The Colorado Department of Transportation has released statistics on driving under the influence of marijuana for 2015. Colorado law enforcement and the Colorado Department of Transportation often to refer to driving under the influence of drugs as “drugged driving.” According to the most recent information posted about drugged driving fatalities across the state, 787 drivers were involved in traffic accidents related to driving under the influence of some type of drug in 2015. Unfortunately, 546 people involved in these crashes died. Of the 787 drivers involved in drugged driving crashes, 361 drivers were tested for the presence of marijuana or other drugs that may have impaired their ability to drive. Of those drivers tested, 147 tested positive for the presence of any drug in their system. Of those testing positive for the presence of any drugs, 59 tested positive for marijuana only with 28 testing positive for a combination of marijuana and another drug. However, the number of deceased people that tested positive for the presence of any drug was higher at 199, of which 69 deceased people tested positive for the presence of marijuana only. The statistics also include pedestrians and bicyclists that may have been involved in traffic accidents, and could have possibly faced charges for their roles in the accidents, too.
Traffic Accidents and Drug Testing
Generally, drug testing is necessary when law enforcement officers have reasonable suspicion that a person has been operating a vehicle under the influence of drugs. Whether you know it or not, you have already agreed to submit to such testing in most situations through Colorado’s “implied consent” driving laws. These laws, which can be found in most if not all states, take effect when you receive a driver’s license. In other words, part of the agreement between you and the state when the state issues a driver’s license is that you will submit to chemical testing in situations in which law enforcement officials believe you have been operating a vehicle under the influence of alcohol and/or drugs. Refusing to submit to such testing may result in the suspension of driving privileges for a period of time, even if you were not impaired or under the influence at the time you were suspected of being so.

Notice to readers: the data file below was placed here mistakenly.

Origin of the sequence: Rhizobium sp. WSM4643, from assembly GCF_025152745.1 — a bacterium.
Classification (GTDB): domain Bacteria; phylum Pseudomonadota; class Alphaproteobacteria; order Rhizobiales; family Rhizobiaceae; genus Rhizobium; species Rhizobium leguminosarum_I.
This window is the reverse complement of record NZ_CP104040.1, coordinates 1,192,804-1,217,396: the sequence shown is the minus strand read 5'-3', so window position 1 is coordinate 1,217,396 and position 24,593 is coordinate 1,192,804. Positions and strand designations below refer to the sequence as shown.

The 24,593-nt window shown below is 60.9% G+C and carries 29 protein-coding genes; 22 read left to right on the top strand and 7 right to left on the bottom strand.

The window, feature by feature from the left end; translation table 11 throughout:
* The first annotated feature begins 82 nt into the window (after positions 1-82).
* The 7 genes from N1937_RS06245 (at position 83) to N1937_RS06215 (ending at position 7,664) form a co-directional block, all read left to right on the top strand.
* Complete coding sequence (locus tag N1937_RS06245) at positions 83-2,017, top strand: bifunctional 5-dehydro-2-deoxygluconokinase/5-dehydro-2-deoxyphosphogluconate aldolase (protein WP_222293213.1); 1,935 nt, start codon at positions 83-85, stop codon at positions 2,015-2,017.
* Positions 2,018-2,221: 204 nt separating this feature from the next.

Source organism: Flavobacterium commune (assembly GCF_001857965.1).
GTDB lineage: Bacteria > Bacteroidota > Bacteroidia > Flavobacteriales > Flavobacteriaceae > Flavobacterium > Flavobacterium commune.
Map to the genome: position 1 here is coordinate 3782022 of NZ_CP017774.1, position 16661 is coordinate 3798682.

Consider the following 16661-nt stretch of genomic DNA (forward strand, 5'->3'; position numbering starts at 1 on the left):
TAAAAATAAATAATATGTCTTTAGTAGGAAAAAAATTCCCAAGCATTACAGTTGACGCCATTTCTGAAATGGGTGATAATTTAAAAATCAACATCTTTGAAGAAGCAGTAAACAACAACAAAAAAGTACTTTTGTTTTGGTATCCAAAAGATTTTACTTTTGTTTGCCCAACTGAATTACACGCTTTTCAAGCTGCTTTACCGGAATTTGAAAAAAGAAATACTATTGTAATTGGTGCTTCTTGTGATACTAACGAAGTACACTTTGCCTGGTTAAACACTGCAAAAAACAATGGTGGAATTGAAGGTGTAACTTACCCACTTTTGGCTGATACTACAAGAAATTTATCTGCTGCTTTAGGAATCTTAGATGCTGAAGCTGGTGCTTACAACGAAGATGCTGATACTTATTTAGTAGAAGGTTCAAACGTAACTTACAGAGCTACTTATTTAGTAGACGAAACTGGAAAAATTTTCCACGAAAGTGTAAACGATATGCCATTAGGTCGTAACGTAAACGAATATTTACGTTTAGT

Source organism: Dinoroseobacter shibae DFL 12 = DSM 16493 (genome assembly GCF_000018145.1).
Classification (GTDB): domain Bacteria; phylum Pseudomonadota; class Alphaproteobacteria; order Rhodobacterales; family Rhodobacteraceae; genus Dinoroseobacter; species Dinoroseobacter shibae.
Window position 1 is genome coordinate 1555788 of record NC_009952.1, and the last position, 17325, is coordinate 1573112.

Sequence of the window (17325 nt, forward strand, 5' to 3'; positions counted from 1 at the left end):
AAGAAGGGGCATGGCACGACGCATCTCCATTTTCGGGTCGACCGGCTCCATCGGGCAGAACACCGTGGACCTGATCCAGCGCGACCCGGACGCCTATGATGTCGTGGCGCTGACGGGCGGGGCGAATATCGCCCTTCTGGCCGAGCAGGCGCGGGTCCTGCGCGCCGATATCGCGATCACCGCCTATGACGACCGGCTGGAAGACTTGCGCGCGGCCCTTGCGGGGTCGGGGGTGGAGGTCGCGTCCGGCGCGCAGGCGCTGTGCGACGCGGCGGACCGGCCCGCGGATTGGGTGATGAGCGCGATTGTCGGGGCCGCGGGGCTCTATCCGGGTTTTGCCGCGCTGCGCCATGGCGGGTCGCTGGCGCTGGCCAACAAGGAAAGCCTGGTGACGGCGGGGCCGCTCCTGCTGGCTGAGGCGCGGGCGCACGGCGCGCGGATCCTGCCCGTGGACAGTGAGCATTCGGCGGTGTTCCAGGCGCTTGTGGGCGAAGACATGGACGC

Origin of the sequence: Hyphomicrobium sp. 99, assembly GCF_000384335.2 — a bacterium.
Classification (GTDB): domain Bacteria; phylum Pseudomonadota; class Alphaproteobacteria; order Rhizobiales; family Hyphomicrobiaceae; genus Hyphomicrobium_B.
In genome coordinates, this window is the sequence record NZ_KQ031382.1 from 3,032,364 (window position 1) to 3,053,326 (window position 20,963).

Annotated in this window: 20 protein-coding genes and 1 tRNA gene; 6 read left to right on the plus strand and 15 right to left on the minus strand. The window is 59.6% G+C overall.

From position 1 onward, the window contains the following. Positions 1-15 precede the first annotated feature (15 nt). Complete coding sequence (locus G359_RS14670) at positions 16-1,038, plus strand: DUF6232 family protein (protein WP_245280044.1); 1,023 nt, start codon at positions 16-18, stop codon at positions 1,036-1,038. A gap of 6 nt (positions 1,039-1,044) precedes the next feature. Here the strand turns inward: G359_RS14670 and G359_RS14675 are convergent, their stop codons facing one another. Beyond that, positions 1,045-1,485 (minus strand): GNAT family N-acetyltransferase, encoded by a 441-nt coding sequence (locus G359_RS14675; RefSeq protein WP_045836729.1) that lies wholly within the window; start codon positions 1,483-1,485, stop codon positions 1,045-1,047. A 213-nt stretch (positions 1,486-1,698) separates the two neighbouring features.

In such cases, law enforcement officials will often call in law enforcement officials that have completed training to become a Colorado Drug Recognition Expert (“DRE”). These experts are trained to recognize the signs of impairment caused by drugs other than or in addition to alcohol. According to the Colorado Department of Transportation, the state’s drug recognition program began in 1987, and there are 575 law enforcement officers from across the state that have completed the training program since then. The state currently has 212 active DREs placed among 62 law enforcement agencies throughout the state, with Colorado State Patrol having the most DREs at this time.
Drugged Driving Charges
A drugged driving conviction can come with serious consequences in Colorado. However, even if you have made the mistake of driving while under the influence of drugs or alcohol, or other drug-related offenses, there are still procedures that law enforcement officials must follow to properly secure a conviction. Additionally, you still have rights that must be protected. If you are facing charges related to driving under the influence of drugs or alcohol, contact the criminal defense team at Tiftickjian Law Firm to schedule a consultation. A consultation can help you better understand the charges you are facing as well as their potential consequences, and what options are available to you in your circumstances.